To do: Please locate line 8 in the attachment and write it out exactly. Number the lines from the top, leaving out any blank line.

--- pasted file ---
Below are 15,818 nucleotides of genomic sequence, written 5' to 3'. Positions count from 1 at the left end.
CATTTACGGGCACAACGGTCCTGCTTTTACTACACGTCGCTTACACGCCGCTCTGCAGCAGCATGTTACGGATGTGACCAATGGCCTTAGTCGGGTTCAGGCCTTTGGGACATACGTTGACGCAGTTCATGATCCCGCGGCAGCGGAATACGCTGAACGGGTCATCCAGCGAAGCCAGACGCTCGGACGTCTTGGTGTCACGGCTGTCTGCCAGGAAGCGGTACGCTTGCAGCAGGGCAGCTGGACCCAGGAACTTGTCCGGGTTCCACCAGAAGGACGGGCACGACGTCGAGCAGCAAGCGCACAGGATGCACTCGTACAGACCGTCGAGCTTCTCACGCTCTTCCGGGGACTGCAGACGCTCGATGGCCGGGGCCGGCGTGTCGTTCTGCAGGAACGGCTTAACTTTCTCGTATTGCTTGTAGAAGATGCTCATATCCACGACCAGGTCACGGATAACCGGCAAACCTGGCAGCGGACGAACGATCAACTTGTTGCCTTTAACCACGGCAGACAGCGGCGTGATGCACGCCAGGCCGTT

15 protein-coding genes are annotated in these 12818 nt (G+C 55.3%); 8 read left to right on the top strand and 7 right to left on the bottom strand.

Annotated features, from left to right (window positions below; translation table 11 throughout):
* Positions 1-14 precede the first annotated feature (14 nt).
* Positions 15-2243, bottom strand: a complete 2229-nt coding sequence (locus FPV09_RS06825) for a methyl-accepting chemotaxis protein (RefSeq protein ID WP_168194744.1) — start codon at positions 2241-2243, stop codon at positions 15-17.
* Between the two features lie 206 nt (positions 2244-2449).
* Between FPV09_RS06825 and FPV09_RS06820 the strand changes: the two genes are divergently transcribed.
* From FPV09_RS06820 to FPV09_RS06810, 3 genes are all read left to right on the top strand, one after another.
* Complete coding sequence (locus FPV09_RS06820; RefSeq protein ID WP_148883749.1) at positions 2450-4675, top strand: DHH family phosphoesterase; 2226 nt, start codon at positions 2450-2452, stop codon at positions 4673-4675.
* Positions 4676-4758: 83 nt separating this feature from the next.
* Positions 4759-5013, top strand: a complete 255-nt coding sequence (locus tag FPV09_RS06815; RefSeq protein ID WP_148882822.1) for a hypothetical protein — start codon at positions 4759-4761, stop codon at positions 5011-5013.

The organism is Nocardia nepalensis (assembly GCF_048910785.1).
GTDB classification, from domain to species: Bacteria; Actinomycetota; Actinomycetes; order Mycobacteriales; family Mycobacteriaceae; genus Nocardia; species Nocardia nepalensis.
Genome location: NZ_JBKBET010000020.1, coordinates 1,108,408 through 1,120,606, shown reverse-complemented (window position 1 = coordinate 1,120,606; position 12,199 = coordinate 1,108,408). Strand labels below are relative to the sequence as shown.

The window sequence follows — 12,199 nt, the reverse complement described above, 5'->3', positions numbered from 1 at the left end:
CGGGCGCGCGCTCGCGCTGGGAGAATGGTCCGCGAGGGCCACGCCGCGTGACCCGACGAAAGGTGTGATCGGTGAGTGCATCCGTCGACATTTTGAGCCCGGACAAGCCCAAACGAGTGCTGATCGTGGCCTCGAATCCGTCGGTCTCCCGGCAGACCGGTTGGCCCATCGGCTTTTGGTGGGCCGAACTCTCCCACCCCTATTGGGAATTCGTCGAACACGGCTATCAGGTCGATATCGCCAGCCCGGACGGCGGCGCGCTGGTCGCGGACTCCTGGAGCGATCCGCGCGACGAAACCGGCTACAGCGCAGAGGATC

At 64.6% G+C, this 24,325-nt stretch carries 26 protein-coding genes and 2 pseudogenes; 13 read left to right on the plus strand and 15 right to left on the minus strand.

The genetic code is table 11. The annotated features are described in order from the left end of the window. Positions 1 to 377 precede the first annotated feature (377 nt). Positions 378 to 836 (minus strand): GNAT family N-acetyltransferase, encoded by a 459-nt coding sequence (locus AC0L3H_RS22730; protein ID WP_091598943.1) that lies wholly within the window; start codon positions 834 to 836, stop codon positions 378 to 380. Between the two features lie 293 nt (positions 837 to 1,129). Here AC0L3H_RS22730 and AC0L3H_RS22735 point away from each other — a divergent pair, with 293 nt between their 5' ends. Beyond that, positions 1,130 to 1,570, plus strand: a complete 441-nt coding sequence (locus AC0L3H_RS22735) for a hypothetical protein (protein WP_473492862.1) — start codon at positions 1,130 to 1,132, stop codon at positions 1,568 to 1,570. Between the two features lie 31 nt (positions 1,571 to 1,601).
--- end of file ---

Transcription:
* Between FPV09_RS06825 and FPV09_RS06820 the strand changes: the two genes are divergently transcribed.